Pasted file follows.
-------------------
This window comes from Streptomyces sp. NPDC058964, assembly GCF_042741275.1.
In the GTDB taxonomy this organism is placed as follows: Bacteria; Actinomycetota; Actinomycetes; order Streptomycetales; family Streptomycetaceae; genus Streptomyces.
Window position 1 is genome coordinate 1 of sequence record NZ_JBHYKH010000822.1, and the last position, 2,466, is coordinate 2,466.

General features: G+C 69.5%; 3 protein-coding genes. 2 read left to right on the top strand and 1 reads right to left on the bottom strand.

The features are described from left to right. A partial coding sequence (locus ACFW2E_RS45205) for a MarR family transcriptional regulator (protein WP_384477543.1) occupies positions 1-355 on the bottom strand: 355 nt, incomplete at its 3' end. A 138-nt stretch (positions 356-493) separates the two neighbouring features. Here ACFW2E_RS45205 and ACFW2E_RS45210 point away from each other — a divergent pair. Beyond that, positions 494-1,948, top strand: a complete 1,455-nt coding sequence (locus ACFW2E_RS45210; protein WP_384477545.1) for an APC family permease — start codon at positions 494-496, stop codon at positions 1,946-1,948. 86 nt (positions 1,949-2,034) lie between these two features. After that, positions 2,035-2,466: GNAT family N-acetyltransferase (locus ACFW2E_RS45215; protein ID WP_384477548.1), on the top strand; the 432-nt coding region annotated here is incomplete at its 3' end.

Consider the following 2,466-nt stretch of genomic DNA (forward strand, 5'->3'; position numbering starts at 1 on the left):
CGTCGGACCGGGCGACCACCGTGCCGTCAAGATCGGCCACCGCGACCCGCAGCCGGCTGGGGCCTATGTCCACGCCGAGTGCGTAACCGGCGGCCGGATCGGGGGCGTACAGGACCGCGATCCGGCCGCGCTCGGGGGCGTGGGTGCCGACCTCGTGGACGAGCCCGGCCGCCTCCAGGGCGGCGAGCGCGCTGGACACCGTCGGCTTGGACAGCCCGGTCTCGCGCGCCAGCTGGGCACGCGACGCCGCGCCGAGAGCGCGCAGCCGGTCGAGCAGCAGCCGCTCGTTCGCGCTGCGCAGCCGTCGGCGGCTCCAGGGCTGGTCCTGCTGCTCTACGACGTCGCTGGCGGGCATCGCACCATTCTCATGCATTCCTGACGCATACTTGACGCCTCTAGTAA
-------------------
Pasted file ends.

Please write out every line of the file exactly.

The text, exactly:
This window comes from Streptomyces sp. NPDC058964, assembly GCF_042741275.1.
In the GTDB taxonomy this organism is placed as follows: Bacteria; Actinomycetota; Actinomycetes; order Streptomycetales; family Streptomycetaceae; genus Streptomyces.
Window position 1 is genome coordinate 1 of sequence record NZ_JBHYKH010000822.1, and the last position, 2,466, is coordinate 2,466.

General features: G+C 69.5%; 3 protein-coding genes. 2 read left to right on the top strand and 1 reads right to left on the bottom strand.

The features are described from left to right. A partial coding sequence (locus ACFW2E_RS45205) for a MarR family transcriptional regulator (protein WP_384477543.1) occupies positions 1-355 on the bottom strand: 355 nt, incomplete at its 3' end. A 138-nt stretch (positions 356-493) separates the two neighbouring features. Here ACFW2E_RS45205 and ACFW2E_RS45210 point away from each other — a divergent pair. Beyond that, positions 494-1,948, top strand: a complete 1,455-nt coding sequence (locus ACFW2E_RS45210; protein WP_384477545.1) for an APC family permease — start codon at positions 494-496, stop codon at positions 1,946-1,948. 86 nt (positions 1,949-2,034) lie between these two features. After that, positions 2,035-2,466: GNAT family N-acetyltransferase (locus ACFW2E_RS45215; protein ID WP_384477548.1), on the top strand; the 432-nt coding region annotated here is incomplete at its 3' end.

Consider the following 2,466-nt stretch of genomic DNA (forward strand, 5'->3'; position numbering starts at 1 on the left):
CGTCGGACCGGGCGACCACCGTGCCGTCAAGATCGGCCACCGCGACCCGCAGCCGGCTGGGGCCTATGTCCACGCCGAGTGCGTAACCGGCGGCCGGATCGGGGGCGTACAGGACCGCGATCCGGCCGCGCTCGGGGGCGTGGGTGCCGACCTCGTGGACGAGCCCGGCCGCCTCCAGGGCGGCGAGCGCGCTGGACACCGTCGGCTTGGACAGCCCGGTCTCGCGCGCCAGCTGGGCACGCGACGCCGCGCCGAGAGCGCGCAGCCGGTCGAGCAGCAGCCGCTCGTTCGCGCTGCGCAGCCGTCGGCGGCTCCAGGGCTGGTCCTGCTGCTCTACGACGTCGCTGGCGGGCATCGCACCATTCTCATGCATTCCTGACGCATACTTGACGCCTCTAGTAA